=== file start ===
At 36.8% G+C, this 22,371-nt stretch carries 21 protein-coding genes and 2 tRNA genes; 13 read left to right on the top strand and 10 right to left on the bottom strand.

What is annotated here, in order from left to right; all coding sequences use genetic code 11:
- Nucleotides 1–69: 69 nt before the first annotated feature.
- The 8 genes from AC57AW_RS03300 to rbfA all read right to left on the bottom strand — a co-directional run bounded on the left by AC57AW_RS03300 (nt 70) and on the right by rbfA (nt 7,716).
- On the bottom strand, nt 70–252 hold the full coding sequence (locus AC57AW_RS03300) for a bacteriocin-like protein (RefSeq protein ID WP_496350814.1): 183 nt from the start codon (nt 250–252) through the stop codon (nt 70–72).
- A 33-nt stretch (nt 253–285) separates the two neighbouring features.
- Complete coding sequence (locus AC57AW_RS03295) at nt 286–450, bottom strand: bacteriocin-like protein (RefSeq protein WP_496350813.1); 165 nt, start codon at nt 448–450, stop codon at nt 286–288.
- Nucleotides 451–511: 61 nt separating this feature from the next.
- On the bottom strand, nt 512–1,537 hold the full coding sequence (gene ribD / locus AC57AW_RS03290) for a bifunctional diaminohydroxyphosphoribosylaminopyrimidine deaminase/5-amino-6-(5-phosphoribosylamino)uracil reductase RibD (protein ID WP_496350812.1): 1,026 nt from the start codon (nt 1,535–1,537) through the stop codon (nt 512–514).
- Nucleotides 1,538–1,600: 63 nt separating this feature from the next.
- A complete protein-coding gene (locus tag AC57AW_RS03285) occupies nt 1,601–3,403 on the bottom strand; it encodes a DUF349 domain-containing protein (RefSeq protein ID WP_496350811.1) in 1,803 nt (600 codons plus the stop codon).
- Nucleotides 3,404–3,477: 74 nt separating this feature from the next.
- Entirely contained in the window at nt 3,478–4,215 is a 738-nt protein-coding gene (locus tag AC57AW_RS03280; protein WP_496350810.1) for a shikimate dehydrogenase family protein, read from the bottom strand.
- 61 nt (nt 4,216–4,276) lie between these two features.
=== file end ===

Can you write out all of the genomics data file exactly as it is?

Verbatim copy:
At 36.8% G+C, this 22,371-nt stretch carries 21 protein-coding genes and 2 tRNA genes; 13 read left to right on the top strand and 10 right to left on the bottom strand.

What is annotated here, in order from left to right; all coding sequences use genetic code 11:
- Nucleotides 1–69: 69 nt before the first annotated feature.
- The 8 genes from AC57AW_RS03300 to rbfA all read right to left on the bottom strand — a co-directional run bounded on the left by AC57AW_RS03300 (nt 70) and on the right by rbfA (nt 7,716).
- On the bottom strand, nt 70–252 hold the full coding sequence (locus AC57AW_RS03300) for a bacteriocin-like protein (RefSeq protein ID WP_496350814.1): 183 nt from the start codon (nt 250–252) through the stop codon (nt 70–72).
- A 33-nt stretch (nt 253–285) separates the two neighbouring features.
- Complete coding sequence (locus AC57AW_RS03295) at nt 286–450, bottom strand: bacteriocin-like protein (RefSeq protein WP_496350813.1); 165 nt, start codon at nt 448–450, stop codon at nt 286–288.
- Nucleotides 451–511: 61 nt separating this feature from the next.
- On the bottom strand, nt 512–1,537 hold the full coding sequence (gene ribD / locus AC57AW_RS03290) for a bifunctional diaminohydroxyphosphoribosylaminopyrimidine deaminase/5-amino-6-(5-phosphoribosylamino)uracil reductase RibD (protein ID WP_496350812.1): 1,026 nt from the start codon (nt 1,535–1,537) through the stop codon (nt 512–514).
- Nucleotides 1,538–1,600: 63 nt separating this feature from the next.
- A complete protein-coding gene (locus tag AC57AW_RS03285) occupies nt 1,601–3,403 on the bottom strand; it encodes a DUF349 domain-containing protein (RefSeq protein ID WP_496350811.1) in 1,803 nt (600 codons plus the stop codon).
- Nucleotides 3,404–3,477: 74 nt separating this feature from the next.
- Entirely contained in the window at nt 3,478–4,215 is a 738-nt protein-coding gene (locus tag AC57AW_RS03280; protein WP_496350810.1) for a shikimate dehydrogenase family protein, read from the bottom strand.
- 61 nt (nt 4,216–4,276) lie between these two features.